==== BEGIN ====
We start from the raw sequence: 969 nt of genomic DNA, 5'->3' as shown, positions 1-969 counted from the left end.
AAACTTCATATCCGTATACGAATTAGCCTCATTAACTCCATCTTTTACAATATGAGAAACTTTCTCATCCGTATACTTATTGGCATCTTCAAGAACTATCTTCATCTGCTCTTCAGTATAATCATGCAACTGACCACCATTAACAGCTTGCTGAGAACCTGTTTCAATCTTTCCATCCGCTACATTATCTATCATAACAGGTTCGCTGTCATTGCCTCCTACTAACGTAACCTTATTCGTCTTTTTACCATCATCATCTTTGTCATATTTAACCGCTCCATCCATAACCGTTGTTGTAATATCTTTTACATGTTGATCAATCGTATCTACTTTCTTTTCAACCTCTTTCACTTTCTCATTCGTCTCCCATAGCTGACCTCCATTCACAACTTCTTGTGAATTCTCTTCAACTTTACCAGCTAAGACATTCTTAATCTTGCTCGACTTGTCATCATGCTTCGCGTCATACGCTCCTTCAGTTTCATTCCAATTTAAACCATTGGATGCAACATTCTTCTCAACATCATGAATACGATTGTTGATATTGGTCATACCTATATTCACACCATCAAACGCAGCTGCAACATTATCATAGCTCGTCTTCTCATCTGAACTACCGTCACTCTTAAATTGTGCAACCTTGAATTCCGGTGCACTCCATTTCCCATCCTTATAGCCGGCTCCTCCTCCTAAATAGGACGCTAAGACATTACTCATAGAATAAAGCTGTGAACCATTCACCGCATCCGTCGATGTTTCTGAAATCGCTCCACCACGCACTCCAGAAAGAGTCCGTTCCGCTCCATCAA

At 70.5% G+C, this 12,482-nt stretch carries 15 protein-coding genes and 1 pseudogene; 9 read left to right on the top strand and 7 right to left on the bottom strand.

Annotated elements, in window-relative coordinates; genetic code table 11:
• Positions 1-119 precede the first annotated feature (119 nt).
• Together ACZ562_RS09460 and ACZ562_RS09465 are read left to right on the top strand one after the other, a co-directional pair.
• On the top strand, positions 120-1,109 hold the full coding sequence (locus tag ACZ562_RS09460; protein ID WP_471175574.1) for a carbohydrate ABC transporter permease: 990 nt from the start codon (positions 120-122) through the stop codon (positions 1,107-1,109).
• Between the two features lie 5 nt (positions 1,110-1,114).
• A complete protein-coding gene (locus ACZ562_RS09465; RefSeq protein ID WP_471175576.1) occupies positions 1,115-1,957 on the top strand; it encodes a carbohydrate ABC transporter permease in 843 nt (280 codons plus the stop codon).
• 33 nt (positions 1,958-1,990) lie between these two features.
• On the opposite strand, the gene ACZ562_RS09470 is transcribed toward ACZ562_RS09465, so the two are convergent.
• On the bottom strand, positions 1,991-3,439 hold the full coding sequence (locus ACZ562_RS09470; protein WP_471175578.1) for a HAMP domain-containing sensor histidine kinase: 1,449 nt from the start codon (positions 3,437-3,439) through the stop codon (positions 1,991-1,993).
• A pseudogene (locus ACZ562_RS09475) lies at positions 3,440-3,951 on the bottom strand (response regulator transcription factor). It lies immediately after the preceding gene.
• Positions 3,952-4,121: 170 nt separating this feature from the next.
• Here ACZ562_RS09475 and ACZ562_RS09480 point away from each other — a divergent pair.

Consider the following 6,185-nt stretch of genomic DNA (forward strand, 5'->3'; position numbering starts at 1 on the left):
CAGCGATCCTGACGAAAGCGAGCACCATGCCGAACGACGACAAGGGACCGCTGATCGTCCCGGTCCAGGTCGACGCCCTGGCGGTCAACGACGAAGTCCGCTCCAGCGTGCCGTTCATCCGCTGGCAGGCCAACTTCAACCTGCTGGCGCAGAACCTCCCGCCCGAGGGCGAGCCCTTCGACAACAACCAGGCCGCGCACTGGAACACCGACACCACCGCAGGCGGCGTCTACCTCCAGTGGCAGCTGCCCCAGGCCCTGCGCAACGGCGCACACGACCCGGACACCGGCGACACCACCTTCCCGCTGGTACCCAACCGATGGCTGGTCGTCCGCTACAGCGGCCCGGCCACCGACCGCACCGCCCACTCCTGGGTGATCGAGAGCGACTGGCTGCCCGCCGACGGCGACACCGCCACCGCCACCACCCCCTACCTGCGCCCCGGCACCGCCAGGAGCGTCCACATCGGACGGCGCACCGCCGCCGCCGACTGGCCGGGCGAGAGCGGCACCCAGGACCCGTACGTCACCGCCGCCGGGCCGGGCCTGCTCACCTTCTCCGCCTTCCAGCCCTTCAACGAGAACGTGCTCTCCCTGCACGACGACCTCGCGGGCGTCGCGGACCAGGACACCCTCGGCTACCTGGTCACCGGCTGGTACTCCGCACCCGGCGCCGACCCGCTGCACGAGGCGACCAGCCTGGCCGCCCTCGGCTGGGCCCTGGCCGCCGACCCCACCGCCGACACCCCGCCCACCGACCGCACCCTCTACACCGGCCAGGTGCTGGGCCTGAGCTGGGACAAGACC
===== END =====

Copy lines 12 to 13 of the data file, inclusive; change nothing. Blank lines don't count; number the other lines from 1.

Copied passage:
• On the bottom strand, positions 1,991-3,439 hold the full coding sequence (locus ACZ562_RS09470; protein WP_471175578.1) for a HAMP domain-containing sensor histidine kinase: 1,449 nt from the start codon (positions 3,437-3,439) through the stop codon (positions 1,991-1,993).
• A pseudogene (locus ACZ562_RS09475) lies at positions 3,440-3,951 on the bottom strand (response regulator transcription factor). It lies immediately after the preceding gene.